• Oregon
  • Rhode Island
  • South Carolina
  • Tennessee
  • Utah
  • Vermont
  • Washington
  • West Virginia
  • Wyoming

UBE Subjects

Wondering which subjects are tested on the Uniform Bar Exam? The two components of the UBE that will test your legal knowledge are the MBE and the MEE. (The MPT does not include specific subject areas, but rather tests lawyering skills.)

MBE subject areas areas include:

  • civil procedure
  • constitutional law
  • contracts
  • criminal law and procedure
  • evidence
  • real property
  • torts

MEE subject areas areas include:

  • business associations
  • civil procedure
  • conflict of laws
  • constitutional law
  • contracts
  • criminal law and procedure
  • evidence
  • family law
  • real property
  • torts
  • trusts and estates
  • Article 9 (secured transactions) of the Uniform Commercial Code

Preparing for the UBE

For people who fail the bar exam, most of their issues stem from a lack of proper preparation. The topics tested on the UBE are widely available, so there should be few surprises on test day for the properly prepared examinee.

There are two aspects to proper preparation for the UBE: studying and practice. You first have to put in the necessary time to study the material. The UBE tests your ability to regurgitate large amounts of legal knowledge. The only way to gain (and retain) this knowledge is through dedicated studying. You’ll also need to know how to take the UBE. This is where practice tests come into play.

The UBE is a marathon–you have to know how to pace yourself throughout the exam, and this can be done only by practicing with full-length tests.

How Hard is the UBE?

Passing the UBE has never been an easy venture, and bar exam pass rates are at historic lows. The UBE is difficult and is unlike any other exam you have taken. But thousands of examinees pass the UBE every year. If you’ve been successful enough to graduate from law school, you certainly have the ability to pass the UBE. If you put in the time. Signing up for a course like Quimbee Bar Review should also give you some peace of mind–Quimbee Bar Review was designed to help any law school graduate pass the UBE, so long as they are willing to put in the time and effort.

Passing the UBE

UBE scoring is based on a 400-point scale. Each jurisdiction sets its own minimum-passing score. Minimum-passing scores range from 260-80, though most jurisdictions set their minimum between 260-70. To find your state’s UBE pass rate, check out Quimbee’s state-specific pages.

Quimbee UBE Review Courses

If you’re looking for the best Uniform Bar Exam review course, look no further than Quimbee Bar Review. Quimbee Bar Review was designed specifically for the UBE, so you can have full confidence that you’re studying exactly the right material.

With over 7,800 interactive bar flashcards, 3,250 multiple-choice bar questions (many licensed directly from the NCBE), 800 on-demand video lectures, and several full-length practice exams, Quimbee Bar Review has everything you could want in a UBE prep course. When you’re looking for a UBE review course, why would you settle for anything less?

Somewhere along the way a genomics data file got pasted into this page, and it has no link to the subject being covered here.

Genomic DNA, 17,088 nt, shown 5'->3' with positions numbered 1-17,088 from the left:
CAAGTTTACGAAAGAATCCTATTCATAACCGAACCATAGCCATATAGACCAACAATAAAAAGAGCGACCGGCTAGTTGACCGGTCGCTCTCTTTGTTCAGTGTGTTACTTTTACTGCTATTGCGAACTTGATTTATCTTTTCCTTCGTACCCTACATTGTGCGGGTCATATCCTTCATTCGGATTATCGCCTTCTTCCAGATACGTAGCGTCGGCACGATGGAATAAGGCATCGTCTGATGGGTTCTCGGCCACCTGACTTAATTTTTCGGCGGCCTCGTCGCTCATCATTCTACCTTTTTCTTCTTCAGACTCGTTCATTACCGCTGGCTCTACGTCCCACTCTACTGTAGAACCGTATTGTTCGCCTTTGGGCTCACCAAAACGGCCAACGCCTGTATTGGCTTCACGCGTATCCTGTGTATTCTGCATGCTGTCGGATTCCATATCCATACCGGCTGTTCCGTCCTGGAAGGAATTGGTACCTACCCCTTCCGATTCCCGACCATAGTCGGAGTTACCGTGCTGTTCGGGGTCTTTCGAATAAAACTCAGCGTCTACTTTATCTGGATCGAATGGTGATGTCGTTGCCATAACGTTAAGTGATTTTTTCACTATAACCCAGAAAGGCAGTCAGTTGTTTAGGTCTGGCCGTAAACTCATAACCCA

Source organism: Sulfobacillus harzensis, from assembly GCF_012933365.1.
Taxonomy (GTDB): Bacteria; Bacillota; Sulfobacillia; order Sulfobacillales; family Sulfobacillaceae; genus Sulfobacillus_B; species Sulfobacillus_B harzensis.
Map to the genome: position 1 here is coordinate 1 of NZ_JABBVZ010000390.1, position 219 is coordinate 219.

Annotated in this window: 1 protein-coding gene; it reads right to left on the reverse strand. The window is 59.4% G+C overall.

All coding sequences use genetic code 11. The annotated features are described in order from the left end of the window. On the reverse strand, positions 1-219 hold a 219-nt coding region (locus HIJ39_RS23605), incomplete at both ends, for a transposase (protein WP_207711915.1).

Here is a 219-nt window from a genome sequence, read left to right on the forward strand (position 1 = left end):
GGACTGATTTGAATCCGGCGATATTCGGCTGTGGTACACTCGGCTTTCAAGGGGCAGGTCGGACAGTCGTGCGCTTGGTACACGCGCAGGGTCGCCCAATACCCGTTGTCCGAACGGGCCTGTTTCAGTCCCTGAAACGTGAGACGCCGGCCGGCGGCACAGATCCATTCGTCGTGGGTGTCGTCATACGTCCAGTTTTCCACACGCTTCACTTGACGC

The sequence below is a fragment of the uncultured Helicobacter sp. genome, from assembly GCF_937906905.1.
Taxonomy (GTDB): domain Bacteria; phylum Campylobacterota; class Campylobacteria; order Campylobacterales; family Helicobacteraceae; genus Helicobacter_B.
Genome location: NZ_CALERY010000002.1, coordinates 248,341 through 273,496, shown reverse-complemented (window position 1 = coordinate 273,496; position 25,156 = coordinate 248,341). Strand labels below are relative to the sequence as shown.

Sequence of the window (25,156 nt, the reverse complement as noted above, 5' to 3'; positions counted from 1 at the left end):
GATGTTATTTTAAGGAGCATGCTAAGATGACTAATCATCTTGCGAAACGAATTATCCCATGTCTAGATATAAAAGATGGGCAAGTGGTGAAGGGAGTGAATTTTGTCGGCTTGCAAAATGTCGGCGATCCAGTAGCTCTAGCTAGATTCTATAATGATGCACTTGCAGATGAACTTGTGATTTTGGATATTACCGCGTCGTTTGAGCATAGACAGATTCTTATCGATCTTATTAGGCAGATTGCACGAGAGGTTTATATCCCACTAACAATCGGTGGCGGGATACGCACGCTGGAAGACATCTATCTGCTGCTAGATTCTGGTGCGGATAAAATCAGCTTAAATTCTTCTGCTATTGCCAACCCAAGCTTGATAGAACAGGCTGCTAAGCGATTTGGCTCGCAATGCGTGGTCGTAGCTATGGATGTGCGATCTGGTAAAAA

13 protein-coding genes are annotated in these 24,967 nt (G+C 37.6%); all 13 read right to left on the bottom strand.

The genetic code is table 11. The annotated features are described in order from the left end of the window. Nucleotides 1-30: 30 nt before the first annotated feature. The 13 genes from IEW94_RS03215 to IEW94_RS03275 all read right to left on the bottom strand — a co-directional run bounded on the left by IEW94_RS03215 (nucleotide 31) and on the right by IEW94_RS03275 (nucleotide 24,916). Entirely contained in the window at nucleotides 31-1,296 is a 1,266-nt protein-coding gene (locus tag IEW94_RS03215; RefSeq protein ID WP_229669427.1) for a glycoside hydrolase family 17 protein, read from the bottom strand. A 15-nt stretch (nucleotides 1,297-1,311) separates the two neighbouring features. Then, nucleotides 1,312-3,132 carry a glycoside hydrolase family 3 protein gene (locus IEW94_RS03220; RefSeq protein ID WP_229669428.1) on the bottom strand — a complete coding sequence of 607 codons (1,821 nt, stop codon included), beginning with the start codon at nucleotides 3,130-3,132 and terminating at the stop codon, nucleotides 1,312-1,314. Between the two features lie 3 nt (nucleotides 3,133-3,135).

And if you’re just looking for help on the MBE, Quimbee has you covered with Quimbee MBE Review. Quimbee MBE Review is an intensive seven-day program. You’ll take a diagnostic practice exam made up of real, licensed MBE questions, which allows our system to build out practice quizzes for you designed to help you build your skills in the most important bar exam topics for which you have the least proficiency. You’ll then spend the next few days concentrating almost exclusively on drilling through MBE practice questions and reviewing the answer explanations. Quimbee’s MBE review course culminates with a full-length, simulated MBE. With all of these resources, it’s easy to see why Quimbee MBE Review is the best tool available to help you pass the MBE.

When do I Need to Start Studying for the UBE?

It’s generally recommended that you start studying at least nine weeks before the bar exam. If you’re graduating in May and sitting for the July bar exam, this means that you should take about a week off post-graduation to unwind from the semester, and then get right into studying. If you’re not able to study full-time, you’ll likely need to start studying even sooner.

UBE Study Tips

The bar exam is often referred to as a test of “minimum competency.” Unlike other tests you’ve taken, there’s no reason for you to try to get the highest score. Thus, when studying for the UBE, don’t drive yourself crazy trying to memorize every single piece of information you come across. You should focus your time on the areas of law that are most frequently tested on the UBE.

You likely aren’t used to spending over two months studying for an exam. When studying for the UBE, you’ll need to find the right balance between covering all the necessary material and preventing burnout. The easiest way to accomplish this is to think of studying for the UBE as a regular job. Establish set hours that you’ll be studying, and plan to take ample breaks. Stick to your schedule every day. If you don’t have a set schedule, it’s easy to get distracted and fall behind on your studying. It’s also easy to fall into a pattern of cramming as much as you can every day. Neither of these styles will maximize your chances of passing.

UBE Passing Scores by State

The minimum-passing scaled score on the UBE ranges by state from 260-280. The NCBE maintains an updated list of the minimum-passing UBE score in each state.

UBE Test Dates

The UBE is administered over two days on the last Tuesday and Wednesday in both February and July every year. The MEE and the MPT are always administered on Tuesday. The MBE is always administered on Wednesday.

Upcoming UBE Test Dates

  • February 26 - 27, 2019
  • July 30 - 31, 2019